The heat is on for sodium-manganese oxide rechargeable batteries
Researchers at the DOE’s Pacific Northwest National Laboratory and visiting researchers from Wuhan University, China, have developed a method that improves the electrical capacity and recharging lifetime of sodium ion rechargeable batteries.
It’s a potentially cheaper alternative for large-scale uses, such as storing energy on the electrical grid.
The team mixed two different kinds of manganese oxide atomic building blocks: one whose atoms arrange themselves in pyramids, and another one whose atoms form an octahedron. They expected the final material to have large S-shaped tunnels and smaller five-sided tunnels through which the ions could flow.
After mixing, the team treated the materials with temperatures ranging from 450 to 900 degrees Celsius, then examined the materials and tested which treatment worked best. Using a scanning electron microscope, the researchers found that different temperatures created material of different quality. Treating the manganese oxide at 750 degrees Celsius created the best crystals: too low and the crystals appeared flakey, too high and the crystals turned into larger flat plates.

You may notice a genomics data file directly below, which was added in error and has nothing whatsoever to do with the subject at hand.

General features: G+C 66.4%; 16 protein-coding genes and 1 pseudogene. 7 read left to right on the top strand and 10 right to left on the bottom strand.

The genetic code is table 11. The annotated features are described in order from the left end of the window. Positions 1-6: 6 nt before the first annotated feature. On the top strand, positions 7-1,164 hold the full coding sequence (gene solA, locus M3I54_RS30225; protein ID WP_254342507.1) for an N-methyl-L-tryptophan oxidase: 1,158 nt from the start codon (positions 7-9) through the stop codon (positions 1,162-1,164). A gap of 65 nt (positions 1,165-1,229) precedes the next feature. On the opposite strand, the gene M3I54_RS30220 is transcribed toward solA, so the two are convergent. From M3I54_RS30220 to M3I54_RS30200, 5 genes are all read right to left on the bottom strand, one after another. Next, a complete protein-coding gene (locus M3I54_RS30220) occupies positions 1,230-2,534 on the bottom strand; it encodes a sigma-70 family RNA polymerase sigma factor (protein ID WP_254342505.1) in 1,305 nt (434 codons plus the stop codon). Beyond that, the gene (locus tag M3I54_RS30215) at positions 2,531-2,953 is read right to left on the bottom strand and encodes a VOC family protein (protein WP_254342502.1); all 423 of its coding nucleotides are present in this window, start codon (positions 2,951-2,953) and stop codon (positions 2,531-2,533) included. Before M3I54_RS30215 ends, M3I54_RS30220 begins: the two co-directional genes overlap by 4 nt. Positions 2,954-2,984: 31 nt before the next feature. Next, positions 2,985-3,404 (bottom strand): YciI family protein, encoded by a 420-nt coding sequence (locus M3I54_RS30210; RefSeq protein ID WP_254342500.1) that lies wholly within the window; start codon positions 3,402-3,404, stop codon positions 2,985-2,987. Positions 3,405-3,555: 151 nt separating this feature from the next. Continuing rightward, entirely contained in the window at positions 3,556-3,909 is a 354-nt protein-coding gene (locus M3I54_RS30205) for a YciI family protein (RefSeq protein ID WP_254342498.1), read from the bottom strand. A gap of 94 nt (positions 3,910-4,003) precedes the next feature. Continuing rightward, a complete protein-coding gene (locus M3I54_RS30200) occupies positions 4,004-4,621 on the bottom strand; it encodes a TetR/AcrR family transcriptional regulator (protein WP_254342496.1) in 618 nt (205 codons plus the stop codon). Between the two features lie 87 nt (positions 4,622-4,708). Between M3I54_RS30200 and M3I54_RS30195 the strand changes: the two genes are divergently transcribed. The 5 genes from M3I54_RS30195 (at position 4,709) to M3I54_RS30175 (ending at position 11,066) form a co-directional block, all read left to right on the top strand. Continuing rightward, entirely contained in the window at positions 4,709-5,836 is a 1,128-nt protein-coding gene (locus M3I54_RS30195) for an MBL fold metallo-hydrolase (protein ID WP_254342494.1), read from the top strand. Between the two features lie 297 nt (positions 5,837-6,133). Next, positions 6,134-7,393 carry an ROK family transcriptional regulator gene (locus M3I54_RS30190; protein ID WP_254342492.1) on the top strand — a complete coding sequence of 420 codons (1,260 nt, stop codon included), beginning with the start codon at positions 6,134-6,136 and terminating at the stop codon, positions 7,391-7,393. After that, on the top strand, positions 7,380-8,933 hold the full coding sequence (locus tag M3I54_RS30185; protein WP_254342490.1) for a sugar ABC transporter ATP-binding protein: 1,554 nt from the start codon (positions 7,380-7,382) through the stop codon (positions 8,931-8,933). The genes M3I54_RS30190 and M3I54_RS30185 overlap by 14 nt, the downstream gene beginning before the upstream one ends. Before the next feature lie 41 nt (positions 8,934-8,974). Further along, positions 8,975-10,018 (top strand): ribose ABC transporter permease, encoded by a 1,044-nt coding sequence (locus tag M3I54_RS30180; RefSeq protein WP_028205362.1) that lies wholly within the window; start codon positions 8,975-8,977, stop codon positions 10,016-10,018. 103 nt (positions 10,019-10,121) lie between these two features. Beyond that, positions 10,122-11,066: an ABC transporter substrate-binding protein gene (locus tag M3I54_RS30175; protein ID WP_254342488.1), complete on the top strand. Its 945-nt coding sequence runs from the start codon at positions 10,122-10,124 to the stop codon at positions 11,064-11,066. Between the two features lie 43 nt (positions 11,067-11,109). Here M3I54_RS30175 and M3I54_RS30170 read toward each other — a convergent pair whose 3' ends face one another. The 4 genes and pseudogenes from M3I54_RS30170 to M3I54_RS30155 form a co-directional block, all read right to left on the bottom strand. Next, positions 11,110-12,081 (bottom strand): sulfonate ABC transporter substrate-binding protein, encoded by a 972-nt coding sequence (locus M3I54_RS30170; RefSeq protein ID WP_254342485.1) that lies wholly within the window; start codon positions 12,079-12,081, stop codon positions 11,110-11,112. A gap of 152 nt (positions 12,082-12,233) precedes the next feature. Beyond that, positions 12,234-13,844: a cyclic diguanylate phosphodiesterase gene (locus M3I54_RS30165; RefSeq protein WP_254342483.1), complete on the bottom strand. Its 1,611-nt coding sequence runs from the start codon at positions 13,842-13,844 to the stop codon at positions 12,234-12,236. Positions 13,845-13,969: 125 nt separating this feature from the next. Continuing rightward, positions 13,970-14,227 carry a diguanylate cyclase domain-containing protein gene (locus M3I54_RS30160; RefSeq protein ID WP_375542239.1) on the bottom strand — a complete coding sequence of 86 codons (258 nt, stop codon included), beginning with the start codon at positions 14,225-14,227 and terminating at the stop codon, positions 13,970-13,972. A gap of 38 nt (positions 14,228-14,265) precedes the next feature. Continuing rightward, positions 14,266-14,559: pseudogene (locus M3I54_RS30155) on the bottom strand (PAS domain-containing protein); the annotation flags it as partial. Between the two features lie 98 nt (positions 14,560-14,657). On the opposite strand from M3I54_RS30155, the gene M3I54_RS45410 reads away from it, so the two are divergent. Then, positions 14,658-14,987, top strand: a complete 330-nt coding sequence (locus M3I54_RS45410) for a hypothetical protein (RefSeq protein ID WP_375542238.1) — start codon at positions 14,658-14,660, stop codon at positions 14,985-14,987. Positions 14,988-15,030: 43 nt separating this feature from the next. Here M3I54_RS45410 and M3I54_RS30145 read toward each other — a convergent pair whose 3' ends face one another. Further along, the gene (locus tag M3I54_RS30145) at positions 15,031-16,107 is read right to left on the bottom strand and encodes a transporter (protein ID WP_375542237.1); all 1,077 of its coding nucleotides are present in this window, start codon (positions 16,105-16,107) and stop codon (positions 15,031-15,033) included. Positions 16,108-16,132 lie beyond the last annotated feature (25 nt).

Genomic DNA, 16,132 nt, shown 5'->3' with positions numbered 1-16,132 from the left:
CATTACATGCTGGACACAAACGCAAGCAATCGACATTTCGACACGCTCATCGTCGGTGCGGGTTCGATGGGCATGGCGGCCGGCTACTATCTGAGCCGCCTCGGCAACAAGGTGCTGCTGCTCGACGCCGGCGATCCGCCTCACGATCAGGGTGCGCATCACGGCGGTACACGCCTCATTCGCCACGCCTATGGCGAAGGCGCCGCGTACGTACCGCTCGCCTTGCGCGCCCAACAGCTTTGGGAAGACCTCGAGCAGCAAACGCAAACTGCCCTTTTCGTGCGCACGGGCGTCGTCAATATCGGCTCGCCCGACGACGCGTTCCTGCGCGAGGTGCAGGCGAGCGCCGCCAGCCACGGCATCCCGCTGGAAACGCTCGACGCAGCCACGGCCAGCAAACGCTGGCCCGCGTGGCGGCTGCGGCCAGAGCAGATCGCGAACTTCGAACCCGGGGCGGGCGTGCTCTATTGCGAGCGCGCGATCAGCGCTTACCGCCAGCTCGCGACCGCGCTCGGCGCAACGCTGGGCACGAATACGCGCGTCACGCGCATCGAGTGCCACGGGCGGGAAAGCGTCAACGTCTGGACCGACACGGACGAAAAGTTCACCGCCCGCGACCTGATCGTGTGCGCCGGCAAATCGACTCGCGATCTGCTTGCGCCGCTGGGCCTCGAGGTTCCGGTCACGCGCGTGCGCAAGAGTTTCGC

The team measured peak capacity at 128 milliamp-hours per gram of electrode material as an experimental battery cell discharged.
The material also held up well to cycles of charging and discharging. The material treated at 750 Celsius performed the best: after 100 cycles of charging-discharging, it lost only 7 percent of its capacity.
Ref.: Zhenguo Yang and Jun Liu, et al., Reversible Sodium Ion Insertion in Single Crystalline Manganese Oxide Nanowires with Long Cycle Life, Advanced Materials, June 3, 2011, [DOI 10.1002/adma.201100904 ]